Be Church

It was six years ago that I met Glen Brown. Glen was a participant at a local workshop in Salt Lake City that I and a friend were offering on Participative Leadership. Glen is a really good human — I would come to know that many times over the next six years. What made him a good human in that moment was his honest question. He was thinking about his role in his United Church of Christ congregation — “Would it be crazy to think that you could help us redesign our annual meeting (for 180 people) to be more participative?” Glen was on the edge of an “aha” in asking the question — I could see it on his face.

In a long story made short, Glen and I struck up a friendship and colleagueship that I have loved and that has carried through to today. I met people through Glen — his pastor, Erin Gilmore, who also became a good friend and colleague. The three of us had curry together often. We designed and co-lead the Rocky Mountain Conference (ROMOCO) annual meeting in 2011. And in that ROMOCO design, Glen said something that helped create a narrative. “We need to “be” church. Not just in worship, but in the whole meeting.”

Glen was speaking a longing that was and is widely held by people in his faith community. He was speaking an underlaying operating principle about connection, and about sharing stories and asking questions together. You see, previously, the annual meeting was more about a keynote speaker and a business meeting at which budgets would be approved, resolutions passed, and officers elected. Those are all good things. But Glen was a voice for what was in many — the desire to be more than a group of people administratively connected. He wanted real human to human curiosity as church.

This last weekend, I was able to work with another group of people, the Central Pacific Conference (CPC) of the United Church of Christ. They were at the point where ROMOCO was five years ago with their annual meeting. They wanted it to be more participative. The wanted not just an event, but a launch of a new way of being together. Being church.

I love the photo below, used for communion with the CPC. The postit notes are intentions set by participants in our participative process, that were then used in worship.

intentions-communion

Working with a great team over six months, we built a good foundation and then hosted a group of 120 in participative format for a weekend. Just like five years ago with ROMOCO, and with Glen in my mind, we encouraged the participants to think of the whole meeting as worship, not just communion at the end. Worship is partner conversations. Worship is small table conversations. Worship is quiet journaling. Worship is the business meeting. Worship is self-organized working groups. Worship is meals together.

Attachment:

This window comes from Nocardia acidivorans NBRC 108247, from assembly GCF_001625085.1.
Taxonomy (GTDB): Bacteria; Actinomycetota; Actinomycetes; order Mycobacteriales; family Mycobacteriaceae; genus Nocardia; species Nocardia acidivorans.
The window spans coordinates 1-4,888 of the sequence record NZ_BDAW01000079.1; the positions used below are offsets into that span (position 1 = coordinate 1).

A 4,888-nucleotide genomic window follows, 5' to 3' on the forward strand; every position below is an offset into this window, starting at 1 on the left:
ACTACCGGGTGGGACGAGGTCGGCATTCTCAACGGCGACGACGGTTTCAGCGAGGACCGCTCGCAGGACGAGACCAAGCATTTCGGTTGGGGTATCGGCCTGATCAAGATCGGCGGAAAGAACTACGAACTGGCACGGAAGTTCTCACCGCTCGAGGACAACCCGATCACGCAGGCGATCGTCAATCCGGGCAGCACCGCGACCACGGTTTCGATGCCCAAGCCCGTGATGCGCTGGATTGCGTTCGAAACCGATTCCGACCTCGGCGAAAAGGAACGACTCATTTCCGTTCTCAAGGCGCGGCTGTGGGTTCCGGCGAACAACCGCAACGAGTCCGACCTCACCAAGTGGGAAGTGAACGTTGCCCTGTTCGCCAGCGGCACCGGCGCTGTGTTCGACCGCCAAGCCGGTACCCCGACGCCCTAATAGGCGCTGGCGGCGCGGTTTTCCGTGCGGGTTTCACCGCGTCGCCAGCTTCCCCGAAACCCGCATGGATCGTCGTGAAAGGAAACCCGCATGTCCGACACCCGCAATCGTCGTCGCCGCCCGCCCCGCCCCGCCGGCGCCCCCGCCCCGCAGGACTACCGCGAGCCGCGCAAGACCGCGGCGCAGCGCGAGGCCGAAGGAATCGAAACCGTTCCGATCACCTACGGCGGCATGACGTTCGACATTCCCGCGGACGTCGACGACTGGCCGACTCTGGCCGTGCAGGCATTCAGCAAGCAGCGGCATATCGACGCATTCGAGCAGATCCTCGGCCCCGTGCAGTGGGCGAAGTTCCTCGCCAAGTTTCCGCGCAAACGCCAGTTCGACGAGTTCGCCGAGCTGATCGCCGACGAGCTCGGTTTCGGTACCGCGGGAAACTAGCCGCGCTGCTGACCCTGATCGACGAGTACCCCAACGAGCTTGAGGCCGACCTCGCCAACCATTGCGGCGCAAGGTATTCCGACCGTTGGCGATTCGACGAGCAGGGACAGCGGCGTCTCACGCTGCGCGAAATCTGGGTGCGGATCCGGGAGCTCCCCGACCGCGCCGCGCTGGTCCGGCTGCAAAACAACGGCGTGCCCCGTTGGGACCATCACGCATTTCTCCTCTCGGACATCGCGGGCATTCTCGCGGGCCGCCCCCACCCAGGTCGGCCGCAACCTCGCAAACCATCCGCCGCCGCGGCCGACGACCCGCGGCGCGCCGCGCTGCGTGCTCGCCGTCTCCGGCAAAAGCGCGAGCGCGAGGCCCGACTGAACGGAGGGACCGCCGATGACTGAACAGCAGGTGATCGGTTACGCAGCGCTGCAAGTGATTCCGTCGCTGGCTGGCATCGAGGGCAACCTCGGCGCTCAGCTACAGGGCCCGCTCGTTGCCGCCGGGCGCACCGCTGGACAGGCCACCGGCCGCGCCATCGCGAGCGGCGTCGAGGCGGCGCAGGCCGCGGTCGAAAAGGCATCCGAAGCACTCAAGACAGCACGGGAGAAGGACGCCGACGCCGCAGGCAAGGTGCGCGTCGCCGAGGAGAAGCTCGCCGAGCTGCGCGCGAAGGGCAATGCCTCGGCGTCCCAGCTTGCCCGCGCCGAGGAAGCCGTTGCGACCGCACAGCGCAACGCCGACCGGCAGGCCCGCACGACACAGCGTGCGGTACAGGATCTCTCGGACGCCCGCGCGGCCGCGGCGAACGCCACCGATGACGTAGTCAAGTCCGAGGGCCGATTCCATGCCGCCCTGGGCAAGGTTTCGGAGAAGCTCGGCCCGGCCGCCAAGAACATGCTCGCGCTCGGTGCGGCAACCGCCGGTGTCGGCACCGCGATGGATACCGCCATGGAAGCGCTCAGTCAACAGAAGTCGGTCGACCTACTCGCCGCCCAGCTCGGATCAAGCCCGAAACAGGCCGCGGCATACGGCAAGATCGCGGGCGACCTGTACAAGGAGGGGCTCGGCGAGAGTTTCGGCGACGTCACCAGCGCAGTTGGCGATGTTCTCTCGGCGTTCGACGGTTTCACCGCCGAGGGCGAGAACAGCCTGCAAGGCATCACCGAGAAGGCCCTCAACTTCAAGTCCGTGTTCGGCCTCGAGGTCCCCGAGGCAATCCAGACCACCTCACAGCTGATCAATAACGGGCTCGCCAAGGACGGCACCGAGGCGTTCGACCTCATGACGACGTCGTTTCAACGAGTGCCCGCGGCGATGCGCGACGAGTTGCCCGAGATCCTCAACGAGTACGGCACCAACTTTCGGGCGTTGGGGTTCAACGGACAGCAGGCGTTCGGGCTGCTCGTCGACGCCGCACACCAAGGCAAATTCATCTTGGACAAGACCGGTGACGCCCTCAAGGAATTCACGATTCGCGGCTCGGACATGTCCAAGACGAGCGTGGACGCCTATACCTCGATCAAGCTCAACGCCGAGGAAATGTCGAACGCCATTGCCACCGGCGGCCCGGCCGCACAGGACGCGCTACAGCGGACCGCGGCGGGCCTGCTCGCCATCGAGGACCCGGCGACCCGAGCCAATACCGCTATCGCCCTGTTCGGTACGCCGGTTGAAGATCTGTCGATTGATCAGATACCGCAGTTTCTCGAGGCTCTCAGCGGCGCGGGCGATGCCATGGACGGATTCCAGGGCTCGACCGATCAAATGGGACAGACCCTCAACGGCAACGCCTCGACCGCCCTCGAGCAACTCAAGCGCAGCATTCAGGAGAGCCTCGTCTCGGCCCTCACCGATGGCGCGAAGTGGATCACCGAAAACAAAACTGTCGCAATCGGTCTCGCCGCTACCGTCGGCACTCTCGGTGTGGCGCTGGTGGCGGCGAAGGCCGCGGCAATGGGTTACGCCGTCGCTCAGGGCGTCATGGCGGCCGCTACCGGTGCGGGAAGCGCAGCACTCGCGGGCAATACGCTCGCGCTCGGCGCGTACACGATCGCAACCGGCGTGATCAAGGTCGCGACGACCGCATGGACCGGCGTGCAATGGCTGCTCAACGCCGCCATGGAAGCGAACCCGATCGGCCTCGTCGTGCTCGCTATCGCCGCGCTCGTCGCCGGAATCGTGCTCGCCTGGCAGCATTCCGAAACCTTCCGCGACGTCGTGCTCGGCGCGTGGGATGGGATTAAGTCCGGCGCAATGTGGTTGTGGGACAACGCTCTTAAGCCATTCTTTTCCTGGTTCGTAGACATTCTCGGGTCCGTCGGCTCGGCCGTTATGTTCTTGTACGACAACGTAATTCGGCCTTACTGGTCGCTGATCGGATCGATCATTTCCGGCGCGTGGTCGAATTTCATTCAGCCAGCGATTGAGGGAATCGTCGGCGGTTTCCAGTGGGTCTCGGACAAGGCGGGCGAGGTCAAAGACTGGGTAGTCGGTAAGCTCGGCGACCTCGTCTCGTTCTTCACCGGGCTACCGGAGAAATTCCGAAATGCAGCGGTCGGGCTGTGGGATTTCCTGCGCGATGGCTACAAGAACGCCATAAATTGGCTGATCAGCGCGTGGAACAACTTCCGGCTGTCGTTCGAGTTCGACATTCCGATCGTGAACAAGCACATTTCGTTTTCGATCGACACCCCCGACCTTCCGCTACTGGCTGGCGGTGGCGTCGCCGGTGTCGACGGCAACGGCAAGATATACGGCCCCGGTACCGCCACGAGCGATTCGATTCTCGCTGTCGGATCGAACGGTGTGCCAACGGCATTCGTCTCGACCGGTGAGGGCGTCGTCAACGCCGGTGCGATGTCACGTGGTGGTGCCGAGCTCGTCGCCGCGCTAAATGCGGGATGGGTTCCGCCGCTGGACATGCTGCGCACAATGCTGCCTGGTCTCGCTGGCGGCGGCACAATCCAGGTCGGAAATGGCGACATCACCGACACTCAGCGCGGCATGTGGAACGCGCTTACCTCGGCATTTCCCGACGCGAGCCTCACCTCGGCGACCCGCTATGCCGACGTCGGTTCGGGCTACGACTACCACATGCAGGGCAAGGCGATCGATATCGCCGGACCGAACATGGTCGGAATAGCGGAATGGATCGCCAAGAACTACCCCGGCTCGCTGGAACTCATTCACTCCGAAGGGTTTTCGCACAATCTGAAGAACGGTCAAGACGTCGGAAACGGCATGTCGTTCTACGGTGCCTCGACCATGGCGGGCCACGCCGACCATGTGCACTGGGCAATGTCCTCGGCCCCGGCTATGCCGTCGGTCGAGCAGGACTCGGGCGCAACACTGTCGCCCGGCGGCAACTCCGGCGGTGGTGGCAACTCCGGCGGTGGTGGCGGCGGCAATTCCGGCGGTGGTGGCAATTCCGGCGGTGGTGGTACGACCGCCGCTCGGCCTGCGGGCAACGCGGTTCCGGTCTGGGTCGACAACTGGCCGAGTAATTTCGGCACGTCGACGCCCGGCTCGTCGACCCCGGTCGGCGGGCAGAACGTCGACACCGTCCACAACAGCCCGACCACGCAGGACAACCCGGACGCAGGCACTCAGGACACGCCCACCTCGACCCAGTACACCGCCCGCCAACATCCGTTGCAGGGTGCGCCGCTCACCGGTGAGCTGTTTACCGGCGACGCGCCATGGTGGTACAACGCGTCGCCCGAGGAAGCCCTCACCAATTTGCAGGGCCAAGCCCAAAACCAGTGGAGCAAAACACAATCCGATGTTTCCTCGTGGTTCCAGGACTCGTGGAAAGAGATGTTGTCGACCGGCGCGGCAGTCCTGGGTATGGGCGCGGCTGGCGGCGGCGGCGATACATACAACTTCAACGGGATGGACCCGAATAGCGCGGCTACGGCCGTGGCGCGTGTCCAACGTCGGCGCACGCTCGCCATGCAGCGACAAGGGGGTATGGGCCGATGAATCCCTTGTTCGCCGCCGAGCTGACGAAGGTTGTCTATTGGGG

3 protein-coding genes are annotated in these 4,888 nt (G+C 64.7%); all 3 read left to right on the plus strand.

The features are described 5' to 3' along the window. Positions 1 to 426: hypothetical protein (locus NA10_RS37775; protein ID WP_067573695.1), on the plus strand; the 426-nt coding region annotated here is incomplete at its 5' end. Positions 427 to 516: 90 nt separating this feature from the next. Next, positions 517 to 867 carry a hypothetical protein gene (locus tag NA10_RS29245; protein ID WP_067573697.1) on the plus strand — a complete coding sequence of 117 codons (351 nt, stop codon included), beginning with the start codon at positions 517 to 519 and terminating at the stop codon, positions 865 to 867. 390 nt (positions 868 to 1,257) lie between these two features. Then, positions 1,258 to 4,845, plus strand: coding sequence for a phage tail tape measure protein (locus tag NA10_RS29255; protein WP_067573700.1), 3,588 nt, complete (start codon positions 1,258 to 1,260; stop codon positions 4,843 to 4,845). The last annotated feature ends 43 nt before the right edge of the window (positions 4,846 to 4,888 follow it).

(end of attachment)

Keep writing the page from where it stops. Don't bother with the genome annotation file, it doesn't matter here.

I gush a bit to think of how well all of this landed in the whole of the group at this CPC annual meeting. The appreciation was very apparent. For our facilitation. For our leadership. And, I think most of all, for an awakened imagination of being church — now ready to take on so much more together. Yes, that’s pastors, clergy, lay leaders, old guard, new ministries — stirred and awakened to another layer of imagination of being church.

One Reply to “Be Church”

  1. Tenneson, I am very happy to hear that all went so well with the CPC Conference Meeting. I appreciate the lateral, cooperative approach to leadership, all set within the context of worship. I appreciate the pre-planning that went into this experience and the trust that the design team had of the members of the Conference, both clergy and lay. I see a connection with the Circle Way approach and a recent article on leadership written by Rev. Mike Denton, Conference Minister for the Pacific Northwest Conference of the United Church of Christ. He writes, “it’s important that congregations have people who are willing to help a church organize and implement its mission and vision. It’s important that there are people willing to take on responsibilities and be accountable to a congregation. It’s important that there are people committed to seeing “the big picture” of what their congregation might be or what it needs to do.” Something is happening in the Northwest and it is more than just a lot of rain; it’s the Spirit moving the waters.

Leave a Reply

Your email address will not be published.